TSA: ‘No More Entrepreneurial Place’ Than the TSA

February 4, 2016—Back in 2014, the Transportation Security Administration announced that it’d be taking suggestions on how to improve airport security lines. Great suggestions would earn $2,500 while the best idea would take $5,000 home. Despite the extra incentives, little was accomplished.

Now, TSA head Peter Neffenger wants to collaborate with airlines and airports to make the agency more efficient. But if his definition of the word efficiency is the same as mine, that will be utterly impossible.

Claiming that “There is no more entrepreneurial place to be than an agency that’s fighting an enemy that’s constantly changing,” Neffenger had no word of comfort to the countless victims of TSA abuse. Instead, all he had to say was that there are “really some promising new technologies out there” the agency is eyeing. No specific details on trial dates or what airports would be partnering with the agency were available.

While he acknowledged that passenger throughput at TSA checkpoints has slowed down significantly in the past months, he failed to address other concerns, such as TSA’s lack of success in catching terrorists. If the TSA is serious about keeping passengers safe, why wont its chief discuss the agency’s utter ineffectiveness?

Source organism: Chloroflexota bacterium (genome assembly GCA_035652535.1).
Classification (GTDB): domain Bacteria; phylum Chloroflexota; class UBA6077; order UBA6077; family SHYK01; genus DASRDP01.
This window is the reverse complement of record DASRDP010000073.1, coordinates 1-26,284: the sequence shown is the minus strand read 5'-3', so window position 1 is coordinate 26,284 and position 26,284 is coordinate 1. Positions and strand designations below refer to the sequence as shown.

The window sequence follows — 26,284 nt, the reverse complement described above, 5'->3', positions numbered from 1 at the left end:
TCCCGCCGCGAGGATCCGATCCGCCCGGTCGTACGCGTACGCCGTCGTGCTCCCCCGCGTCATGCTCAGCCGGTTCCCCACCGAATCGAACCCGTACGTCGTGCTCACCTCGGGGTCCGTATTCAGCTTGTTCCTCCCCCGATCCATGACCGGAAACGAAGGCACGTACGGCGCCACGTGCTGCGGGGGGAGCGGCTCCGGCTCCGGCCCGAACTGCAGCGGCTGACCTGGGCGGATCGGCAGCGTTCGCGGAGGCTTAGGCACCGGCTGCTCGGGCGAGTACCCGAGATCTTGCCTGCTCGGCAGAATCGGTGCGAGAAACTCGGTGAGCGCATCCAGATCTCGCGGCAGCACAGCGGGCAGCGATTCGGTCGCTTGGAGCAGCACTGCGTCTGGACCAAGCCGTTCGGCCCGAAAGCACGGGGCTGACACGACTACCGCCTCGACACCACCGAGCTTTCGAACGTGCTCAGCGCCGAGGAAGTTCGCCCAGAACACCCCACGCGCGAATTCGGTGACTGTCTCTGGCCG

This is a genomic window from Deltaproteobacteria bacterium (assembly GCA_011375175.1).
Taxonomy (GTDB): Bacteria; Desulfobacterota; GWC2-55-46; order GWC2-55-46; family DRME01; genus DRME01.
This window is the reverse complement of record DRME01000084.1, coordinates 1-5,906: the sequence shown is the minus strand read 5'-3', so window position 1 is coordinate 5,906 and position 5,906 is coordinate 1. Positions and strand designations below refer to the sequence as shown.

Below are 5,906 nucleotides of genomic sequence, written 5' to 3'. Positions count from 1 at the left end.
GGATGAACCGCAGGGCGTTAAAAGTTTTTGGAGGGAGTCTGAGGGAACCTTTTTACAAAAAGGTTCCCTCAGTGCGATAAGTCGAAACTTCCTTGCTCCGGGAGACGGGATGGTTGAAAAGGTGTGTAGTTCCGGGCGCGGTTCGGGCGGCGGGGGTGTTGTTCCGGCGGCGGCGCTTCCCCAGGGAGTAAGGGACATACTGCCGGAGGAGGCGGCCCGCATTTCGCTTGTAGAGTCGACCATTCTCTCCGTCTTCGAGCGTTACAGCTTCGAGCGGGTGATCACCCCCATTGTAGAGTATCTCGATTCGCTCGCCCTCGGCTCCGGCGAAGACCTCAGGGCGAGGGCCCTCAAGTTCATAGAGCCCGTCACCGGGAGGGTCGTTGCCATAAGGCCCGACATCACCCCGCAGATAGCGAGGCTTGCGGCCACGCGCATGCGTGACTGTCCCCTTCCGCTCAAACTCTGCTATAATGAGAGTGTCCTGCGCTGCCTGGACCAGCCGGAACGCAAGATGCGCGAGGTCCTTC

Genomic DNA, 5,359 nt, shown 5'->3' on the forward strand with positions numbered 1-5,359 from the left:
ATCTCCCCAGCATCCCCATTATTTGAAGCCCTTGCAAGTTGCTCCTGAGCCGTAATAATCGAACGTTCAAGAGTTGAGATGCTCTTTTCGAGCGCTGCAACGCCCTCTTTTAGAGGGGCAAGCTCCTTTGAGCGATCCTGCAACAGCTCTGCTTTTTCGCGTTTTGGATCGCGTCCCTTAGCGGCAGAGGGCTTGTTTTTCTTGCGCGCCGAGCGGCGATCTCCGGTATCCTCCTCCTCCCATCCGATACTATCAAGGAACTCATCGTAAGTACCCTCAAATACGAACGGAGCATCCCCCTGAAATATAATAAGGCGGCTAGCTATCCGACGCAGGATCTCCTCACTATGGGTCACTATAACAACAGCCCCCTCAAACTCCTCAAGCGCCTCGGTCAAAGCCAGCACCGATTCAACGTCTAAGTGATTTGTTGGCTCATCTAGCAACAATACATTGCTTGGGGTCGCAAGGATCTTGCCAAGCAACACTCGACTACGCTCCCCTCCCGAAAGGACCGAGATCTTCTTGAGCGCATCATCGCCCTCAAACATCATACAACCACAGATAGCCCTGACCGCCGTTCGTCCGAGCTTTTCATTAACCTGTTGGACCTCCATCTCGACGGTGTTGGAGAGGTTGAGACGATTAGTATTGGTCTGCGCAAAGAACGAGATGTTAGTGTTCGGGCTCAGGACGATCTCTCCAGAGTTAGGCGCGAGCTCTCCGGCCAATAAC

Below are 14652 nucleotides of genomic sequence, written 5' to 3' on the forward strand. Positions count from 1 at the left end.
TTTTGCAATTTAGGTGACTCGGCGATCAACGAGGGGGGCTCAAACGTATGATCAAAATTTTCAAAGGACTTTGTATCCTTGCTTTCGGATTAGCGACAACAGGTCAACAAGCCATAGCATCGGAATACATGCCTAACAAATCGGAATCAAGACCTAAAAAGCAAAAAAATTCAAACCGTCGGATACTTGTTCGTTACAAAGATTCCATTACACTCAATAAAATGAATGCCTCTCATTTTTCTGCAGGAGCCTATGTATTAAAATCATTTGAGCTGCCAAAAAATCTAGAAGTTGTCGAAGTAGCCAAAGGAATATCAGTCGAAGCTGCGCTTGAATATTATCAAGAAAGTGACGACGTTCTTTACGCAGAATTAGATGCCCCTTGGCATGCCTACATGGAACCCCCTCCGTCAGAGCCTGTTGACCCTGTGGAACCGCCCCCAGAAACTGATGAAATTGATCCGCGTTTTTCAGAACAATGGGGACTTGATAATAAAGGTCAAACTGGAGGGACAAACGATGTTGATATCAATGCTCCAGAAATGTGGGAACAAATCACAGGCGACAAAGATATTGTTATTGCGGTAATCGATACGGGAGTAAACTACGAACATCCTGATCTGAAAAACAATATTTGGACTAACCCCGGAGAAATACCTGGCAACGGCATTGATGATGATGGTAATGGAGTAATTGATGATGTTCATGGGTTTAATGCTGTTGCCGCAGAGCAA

To Neffener, the “nature of engagement” between the TSA and the aviation industry must change so the agency can become more effective. So why not let airlines take care of their own security? What the TSA needs, Neffenger told the Aero Club of Washington D.C., is to “think about the true collaborative nature of the system,” and perhaps even “increase wait time slightly if it means keeping you safer.”

Like any government employee, the head of the TSA doesn’t seem to mind that the system is flawed, no matter how you slice it. In an environment where security organizations compete to serve passengers better, a company with the same history of failures as TSA’s would not survive more than a few months. With a source of endless cash coming from taxpayers, however, the TSA chief doesn’t have to worry about being a good service provider.

But Neffenger seems unstoppable. So much so, he’s even talking about rebuilding the TSA from scratch if all the great entrepreneurial ideas coming from government employees don’t make the cut:

“I’m a big fan of thinking … could it be different? If you were building TSA from scratch from today … would you do everything the same? You want to think unconstrained before you think constrained … There is no more entrepreneurial place to be than an agency that’s fighting an enemy that’s constantly changing.”

Wonder how many more tax hikes it will take before we’re truly safe in America.

Do you think airlines should pressure Congress to put an end to the TSA? Let us know what you think!

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